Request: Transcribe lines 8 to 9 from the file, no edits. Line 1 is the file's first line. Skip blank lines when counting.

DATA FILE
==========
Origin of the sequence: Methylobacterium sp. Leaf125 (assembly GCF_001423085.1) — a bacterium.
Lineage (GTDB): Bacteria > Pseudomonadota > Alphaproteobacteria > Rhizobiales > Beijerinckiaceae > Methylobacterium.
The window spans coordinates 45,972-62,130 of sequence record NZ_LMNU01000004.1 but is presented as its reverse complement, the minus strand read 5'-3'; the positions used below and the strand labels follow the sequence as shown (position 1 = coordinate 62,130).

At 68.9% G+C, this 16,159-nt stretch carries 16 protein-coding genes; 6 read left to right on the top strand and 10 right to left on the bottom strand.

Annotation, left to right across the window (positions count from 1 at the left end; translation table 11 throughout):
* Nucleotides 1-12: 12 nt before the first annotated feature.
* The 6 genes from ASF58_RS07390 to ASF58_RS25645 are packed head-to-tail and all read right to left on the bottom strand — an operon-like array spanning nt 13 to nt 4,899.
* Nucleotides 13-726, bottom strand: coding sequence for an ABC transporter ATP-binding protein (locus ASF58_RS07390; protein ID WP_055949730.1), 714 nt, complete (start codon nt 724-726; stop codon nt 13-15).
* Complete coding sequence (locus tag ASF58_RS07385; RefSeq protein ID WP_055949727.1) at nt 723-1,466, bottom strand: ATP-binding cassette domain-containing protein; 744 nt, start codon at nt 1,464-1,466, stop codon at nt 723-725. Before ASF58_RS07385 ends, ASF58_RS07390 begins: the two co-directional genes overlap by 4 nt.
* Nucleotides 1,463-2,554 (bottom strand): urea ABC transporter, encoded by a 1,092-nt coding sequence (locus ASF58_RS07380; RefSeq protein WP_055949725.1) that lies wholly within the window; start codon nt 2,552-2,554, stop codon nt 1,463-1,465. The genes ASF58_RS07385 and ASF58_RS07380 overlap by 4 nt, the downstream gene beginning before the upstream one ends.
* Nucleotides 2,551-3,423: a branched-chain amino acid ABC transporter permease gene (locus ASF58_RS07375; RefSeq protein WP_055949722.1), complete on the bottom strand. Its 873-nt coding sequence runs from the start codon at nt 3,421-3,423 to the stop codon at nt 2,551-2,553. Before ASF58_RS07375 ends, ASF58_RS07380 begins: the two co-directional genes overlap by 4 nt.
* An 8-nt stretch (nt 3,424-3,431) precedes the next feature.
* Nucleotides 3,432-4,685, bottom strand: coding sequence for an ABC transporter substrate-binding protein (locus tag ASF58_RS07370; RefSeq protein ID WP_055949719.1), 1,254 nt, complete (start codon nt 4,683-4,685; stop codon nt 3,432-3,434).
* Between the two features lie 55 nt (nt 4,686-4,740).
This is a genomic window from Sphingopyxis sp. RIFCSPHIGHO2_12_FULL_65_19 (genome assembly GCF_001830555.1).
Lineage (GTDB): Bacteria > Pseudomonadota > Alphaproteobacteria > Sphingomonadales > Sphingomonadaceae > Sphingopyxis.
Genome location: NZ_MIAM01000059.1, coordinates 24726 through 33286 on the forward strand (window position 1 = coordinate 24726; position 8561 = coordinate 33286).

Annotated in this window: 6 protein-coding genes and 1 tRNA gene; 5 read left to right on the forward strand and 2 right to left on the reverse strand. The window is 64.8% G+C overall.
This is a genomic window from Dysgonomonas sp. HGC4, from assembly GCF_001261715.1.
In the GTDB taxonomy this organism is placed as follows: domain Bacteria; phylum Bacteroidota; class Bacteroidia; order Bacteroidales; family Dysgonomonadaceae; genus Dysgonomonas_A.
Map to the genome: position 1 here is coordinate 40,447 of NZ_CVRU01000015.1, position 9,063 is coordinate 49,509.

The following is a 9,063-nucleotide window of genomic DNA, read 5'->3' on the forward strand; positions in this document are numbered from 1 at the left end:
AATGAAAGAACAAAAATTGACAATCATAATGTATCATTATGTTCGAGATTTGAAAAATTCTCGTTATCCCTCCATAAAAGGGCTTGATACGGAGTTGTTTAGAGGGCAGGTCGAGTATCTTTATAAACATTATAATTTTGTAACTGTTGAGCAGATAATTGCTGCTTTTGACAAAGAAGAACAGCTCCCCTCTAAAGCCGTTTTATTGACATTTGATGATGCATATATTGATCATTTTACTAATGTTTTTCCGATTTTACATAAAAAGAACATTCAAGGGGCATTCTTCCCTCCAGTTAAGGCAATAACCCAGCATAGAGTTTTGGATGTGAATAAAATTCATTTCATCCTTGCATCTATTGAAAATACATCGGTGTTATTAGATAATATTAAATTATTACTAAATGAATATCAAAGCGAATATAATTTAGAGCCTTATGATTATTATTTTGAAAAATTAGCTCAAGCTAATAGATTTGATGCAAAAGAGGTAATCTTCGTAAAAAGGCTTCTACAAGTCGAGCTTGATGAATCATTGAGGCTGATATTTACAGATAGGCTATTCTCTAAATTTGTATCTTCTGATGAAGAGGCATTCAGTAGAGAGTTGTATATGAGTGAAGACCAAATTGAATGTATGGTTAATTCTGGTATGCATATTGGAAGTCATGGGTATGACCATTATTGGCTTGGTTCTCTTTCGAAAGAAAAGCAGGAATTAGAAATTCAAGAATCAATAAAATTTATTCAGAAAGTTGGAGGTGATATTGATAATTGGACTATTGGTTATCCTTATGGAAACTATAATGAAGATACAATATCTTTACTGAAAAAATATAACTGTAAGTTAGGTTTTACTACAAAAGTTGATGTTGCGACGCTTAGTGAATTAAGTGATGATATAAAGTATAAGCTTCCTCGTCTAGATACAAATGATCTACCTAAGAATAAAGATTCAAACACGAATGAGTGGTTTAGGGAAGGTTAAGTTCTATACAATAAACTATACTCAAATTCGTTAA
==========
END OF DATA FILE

* Nucleotides 13-726, bottom strand: coding sequence for an ABC transporter ATP-binding protein (locus ASF58_RS07390; protein ID WP_055949730.1), 714 nt, complete (start codon nt 724-726; stop codon nt 13-15).
* Complete coding sequence (locus tag ASF58_RS07385; RefSeq protein ID WP_055949727.1) at nt 723-1,466, bottom strand: ATP-binding cassette domain-containing protein; 744 nt, start codon at nt 1,464-1,466, stop codon at nt 723-725. Before ASF58_RS07385 ends, ASF58_RS07390 begins: the two co-directional genes overlap by 4 nt.